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I cooked all day and at the end, realized that I’d really only produced what would be an average amount of food for an Arab household, inviting us over on any given Saturday. In fact, less. That’s a discouraging thought.
We invited an Iraqi family over. I’ve mentioned them before–Harold and Maude, the people we went camping with, the people who showed us home movies both of their child’s circumcision and their time at an Egyptian resort, Maude pretty much fully covered head to toe, Harold in Speedos. They arrived pretty much exactly on time. Usually, they’re an hour or more late when they come to us, but if we’re more than 15 minutes late going to them, they call to see where we are. Today, we said come at 3 and they came at 3:15.
Things were going swimmingly in the kitchen. An hour earlier, we’d gotten a phone call that another friend was stopping by. I took it in stride. There was a time this would have thrown me for a loop, but I’ve been in strict training for a couple of years now. Someone stopping by, who will expect to be served something to eat and drink, an hour before another family is coming for Thanksgiving when things are at their height in the kitchen? No problem! I ran upstairs to apply my make-up, talking to my brother on the phone, and then pulled appetizers from Trader Joe’s from the freezer and popped them into the oven, underneath the turkey. These frozen appetizers are a lifesaver. I recommend the Mushroom Turnovers and whatever else you can find that looks good that doesn’t have pork or alcohol in it. Keep in your freezer, practice continually saying “No you can’t have those” to your kids (they love those mushroom things, and they won’t even eat mushrooms) and you, too, can react calmly to unexpected guests. The house was even already clean! We were way ahead of the game.
I served out cranberry-pomegranate juice and the mushroom things and these sort of Indian things that came with coconut chutney, frozen in a little packet. Our friend ate and drank a little, and gave us gifts. That’s why he’d come. His wife recently traveled, and she brought us dates, and large jewelry for Ilsa and I, but she was too tired to come in person. He didn’t stay long, which was good as I wanted to set the table before they arrived. He left a small mound of salt on the couch, from all the nuts he ate.
I had a fresh turkey that dry-brined for 3 days in the fridge (well, 2 1/2) with fresh herbs. I had massive amounts of mashed potatoes since I usually don’t have enough, given that the twins adore mashed potatoes and I hardly ever make them. I had 3 veg and gravy and home-made cranberry and dressing and all that good stuff, just like you. I made fancy-schmancy individual salads with fresh mozzarella and home-made smoky tomato vinaigrette, and turkey bacon, just because. We got out the china that Donn’s great-aunt bought in Japan during WW2, when she was there with General MacArthur. We were ready.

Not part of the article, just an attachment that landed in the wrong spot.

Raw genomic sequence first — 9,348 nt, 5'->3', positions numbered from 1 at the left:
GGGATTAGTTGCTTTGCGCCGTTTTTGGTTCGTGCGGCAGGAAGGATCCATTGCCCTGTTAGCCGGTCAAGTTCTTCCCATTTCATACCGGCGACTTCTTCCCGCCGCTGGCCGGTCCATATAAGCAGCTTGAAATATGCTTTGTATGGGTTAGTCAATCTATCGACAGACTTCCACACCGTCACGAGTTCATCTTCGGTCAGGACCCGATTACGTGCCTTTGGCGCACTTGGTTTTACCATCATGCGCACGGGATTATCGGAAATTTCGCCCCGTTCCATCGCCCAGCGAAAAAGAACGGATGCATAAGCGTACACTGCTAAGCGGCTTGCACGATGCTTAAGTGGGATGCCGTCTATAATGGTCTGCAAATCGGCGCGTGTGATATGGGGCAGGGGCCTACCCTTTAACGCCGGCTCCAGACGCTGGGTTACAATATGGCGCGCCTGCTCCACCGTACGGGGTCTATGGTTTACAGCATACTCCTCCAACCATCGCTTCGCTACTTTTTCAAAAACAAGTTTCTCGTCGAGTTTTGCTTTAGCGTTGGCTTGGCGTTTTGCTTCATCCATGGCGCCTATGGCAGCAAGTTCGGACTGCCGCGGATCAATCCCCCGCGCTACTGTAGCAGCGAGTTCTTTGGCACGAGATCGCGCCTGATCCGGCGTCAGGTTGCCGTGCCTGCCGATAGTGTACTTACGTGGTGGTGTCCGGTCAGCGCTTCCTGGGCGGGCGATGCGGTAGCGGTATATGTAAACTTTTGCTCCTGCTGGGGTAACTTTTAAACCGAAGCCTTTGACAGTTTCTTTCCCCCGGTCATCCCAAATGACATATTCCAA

Maude walked in carrying an enormous dish of food for me. “You don’t need to bring food on Thanksgiving!” I told her, but she said, “No, no! Just a little something, because you invite me to your house.” Sigh. I squeezed things aside in the fridge to make room. Later I check, and she’s brought me turkey and rice! A LOT of turkey and rice! She’s an excellent cook, so I know it will be delicious. But in addition to my own Thanksgiving leftovers and Maude’s offerings, I also have leftovers from last night, when another Iraqi friend sent us an enormous amount of food, just because. My fridge is so full right now, you guys. Please come over and want leftovers instead of Trader Joe’s appetizers.
I really wondered if people would like the food. On the one hand, I didn’t care. We’d invited them for an American Thanksgiving, and that’s what they were going to experience, like it or not! But I also didn’t want to waste food, especially when everything turned out so well. I needn’t have worried. The kids didn’t really like much, but Harold and Maude managed to find plenty of things they liked, from the brussel sprouts cooked with turkey bacon and onion, to the butternut squash roasted with butter and brown sugar. They were very unsure about cranberry sauce–sweet sauce with meat? Was I sure?–but ended up liking it, or at least liking it okay. But it was a very strange moment when I looked at my table, groaning with food, and realized I had probably made less food than Maude had made last time we were over there.
We had dessert. Their daughter felt comfortable eating the whipped cream straight from the bowl with her finger, but that’s the beautiful thing about being 5. Most people liked the pumpkin pie, and the American coffee (decaf) served in china cups. We had coconut pies too (really tarts), and chocolate-filled pralines. There was a lot of food. At one point, Harold said, “I feel I gained 5 pounds!” We assured him that was the proper American thing to do.